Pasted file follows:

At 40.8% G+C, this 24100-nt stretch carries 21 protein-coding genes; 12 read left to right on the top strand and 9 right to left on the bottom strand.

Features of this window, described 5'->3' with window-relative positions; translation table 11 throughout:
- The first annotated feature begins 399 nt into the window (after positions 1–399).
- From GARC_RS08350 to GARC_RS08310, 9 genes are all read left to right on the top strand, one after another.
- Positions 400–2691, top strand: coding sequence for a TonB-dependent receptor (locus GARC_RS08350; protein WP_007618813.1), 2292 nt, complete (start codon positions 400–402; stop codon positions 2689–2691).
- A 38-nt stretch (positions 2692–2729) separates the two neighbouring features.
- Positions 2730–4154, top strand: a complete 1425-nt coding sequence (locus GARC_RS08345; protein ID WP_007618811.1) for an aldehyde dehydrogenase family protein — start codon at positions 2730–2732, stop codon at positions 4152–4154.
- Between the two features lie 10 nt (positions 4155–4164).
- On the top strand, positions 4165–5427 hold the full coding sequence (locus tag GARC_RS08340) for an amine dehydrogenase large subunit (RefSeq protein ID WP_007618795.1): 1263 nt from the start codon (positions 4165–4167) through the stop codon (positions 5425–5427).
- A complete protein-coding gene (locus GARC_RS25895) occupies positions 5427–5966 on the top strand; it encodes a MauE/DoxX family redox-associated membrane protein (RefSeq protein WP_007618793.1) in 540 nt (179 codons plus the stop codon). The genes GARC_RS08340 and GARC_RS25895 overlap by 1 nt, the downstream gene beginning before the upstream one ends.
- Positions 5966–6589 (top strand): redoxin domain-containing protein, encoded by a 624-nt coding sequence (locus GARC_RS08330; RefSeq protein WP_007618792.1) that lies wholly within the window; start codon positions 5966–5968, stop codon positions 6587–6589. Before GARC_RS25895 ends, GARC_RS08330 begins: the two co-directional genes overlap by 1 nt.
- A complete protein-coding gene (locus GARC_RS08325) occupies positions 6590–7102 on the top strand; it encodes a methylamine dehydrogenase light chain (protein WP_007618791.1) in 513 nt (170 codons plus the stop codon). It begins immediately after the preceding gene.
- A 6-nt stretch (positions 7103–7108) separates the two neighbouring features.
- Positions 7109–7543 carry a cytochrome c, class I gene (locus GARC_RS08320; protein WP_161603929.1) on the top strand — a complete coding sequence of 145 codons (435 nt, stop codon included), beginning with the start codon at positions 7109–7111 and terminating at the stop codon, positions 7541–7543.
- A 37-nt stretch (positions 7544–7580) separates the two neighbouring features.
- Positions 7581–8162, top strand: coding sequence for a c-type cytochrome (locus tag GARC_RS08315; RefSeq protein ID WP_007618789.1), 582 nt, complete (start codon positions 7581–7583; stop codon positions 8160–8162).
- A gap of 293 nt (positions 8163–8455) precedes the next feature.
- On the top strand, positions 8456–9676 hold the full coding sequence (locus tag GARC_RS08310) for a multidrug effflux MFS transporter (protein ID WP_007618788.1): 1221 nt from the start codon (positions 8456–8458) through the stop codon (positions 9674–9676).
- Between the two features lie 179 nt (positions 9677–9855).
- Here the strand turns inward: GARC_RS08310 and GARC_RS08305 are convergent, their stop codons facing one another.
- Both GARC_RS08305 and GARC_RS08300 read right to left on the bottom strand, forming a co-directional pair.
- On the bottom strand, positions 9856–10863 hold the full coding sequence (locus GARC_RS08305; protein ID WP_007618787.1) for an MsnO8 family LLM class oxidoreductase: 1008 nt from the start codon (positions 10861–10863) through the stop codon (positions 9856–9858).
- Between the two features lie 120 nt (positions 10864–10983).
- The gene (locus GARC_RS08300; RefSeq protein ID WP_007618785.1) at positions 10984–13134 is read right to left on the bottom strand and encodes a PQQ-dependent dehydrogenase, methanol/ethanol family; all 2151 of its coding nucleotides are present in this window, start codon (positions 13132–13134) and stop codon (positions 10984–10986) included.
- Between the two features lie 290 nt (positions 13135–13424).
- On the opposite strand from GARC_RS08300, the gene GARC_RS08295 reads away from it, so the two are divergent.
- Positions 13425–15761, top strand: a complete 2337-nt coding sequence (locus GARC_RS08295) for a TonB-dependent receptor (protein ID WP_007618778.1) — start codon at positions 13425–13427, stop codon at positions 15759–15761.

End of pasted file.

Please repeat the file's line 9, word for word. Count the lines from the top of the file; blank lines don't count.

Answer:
- On the top strand, positions 4165–5427 hold the full coding sequence (locus tag GARC_RS08340) for an amine dehydrogenase large subunit (RefSeq protein ID WP_007618795.1): 1263 nt from the start codon (positions 4165–4167) through the stop codon (positions 5425–5427).